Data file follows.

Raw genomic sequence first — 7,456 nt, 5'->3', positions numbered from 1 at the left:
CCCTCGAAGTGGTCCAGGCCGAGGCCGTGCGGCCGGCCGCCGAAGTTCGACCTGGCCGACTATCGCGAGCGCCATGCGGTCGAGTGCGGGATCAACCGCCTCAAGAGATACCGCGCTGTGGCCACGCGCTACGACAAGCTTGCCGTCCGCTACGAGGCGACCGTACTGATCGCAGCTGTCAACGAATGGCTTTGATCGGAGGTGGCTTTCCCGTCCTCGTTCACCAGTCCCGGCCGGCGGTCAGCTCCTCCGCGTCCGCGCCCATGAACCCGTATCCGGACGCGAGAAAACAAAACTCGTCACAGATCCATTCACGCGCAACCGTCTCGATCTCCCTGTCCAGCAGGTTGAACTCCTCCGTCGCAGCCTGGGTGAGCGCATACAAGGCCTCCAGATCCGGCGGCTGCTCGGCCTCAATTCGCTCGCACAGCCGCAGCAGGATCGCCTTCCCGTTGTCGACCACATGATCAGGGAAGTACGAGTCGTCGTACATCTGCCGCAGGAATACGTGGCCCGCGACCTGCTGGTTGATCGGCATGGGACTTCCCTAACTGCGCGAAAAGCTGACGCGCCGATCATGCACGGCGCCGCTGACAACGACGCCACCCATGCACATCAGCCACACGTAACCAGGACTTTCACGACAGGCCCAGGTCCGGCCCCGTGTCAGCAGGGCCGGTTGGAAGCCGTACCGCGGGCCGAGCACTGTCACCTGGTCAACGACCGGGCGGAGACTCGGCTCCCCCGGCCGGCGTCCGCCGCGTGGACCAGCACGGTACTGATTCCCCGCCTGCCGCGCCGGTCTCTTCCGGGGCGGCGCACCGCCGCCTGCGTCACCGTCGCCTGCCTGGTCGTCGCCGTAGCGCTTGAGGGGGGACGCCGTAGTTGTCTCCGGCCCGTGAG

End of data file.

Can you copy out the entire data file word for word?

Raw genomic sequence first — 7,456 nt, 5'->3', positions numbered from 1 at the left:
CCCTCGAAGTGGTCCAGGCCGAGGCCGTGCGGCCGGCCGCCGAAGTTCGACCTGGCCGACTATCGCGAGCGCCATGCGGTCGAGTGCGGGATCAACCGCCTCAAGAGATACCGCGCTGTGGCCACGCGCTACGACAAGCTTGCCGTCCGCTACGAGGCGACCGTACTGATCGCAGCTGTCAACGAATGGCTTTGATCGGAGGTGGCTTTCCCGTCCTCGTTCACCAGTCCCGGCCGGCGGTCAGCTCCTCCGCGTCCGCGCCCATGAACCCGTATCCGGACGCGAGAAAACAAAACTCGTCACAGATCCATTCACGCGCAACCGTCTCGATCTCCCTGTCCAGCAGGTTGAACTCCTCCGTCGCAGCCTGGGTGAGCGCATACAAGGCCTCCAGATCCGGCGGCTGCTCGGCCTCAATTCGCTCGCACAGCCGCAGCAGGATCGCCTTCCCGTTGTCGACCACATGATCAGGGAAGTACGAGTCGTCGTACATCTGCCGCAGGAATACGTGGCCCGCGACCTGCTGGTTGATCGGCATGGGACTTCCCTAACTGCGCGAAAAGCTGACGCGCCGATCATGCACGGCGCCGCTGACAACGACGCCACCCATGCACATCAGCCACACGTAACCAGGACTTTCACGACAGGCCCAGGTCCGGCCCCGTGTCAGCAGGGCCGGTTGGAAGCCGTACCGCGGGCCGAGCACTGTCACCTGGTCAACGACCGGGCGGAGACTCGGCTCCCCCGGCCGGCGTCCGCCGCGTGGACCAGCACGGTACTGATTCCCCGCCTGCCGCGCCGGTCTCTTCCGGGGCGGCGCACCGCCGCCTGCGTCACCGTCGCCTGCCTGGTCGTCGCCGTAGCGCTTGAGGGGGGACGCCGTAGTTGTCTCCGGCCCGTGAG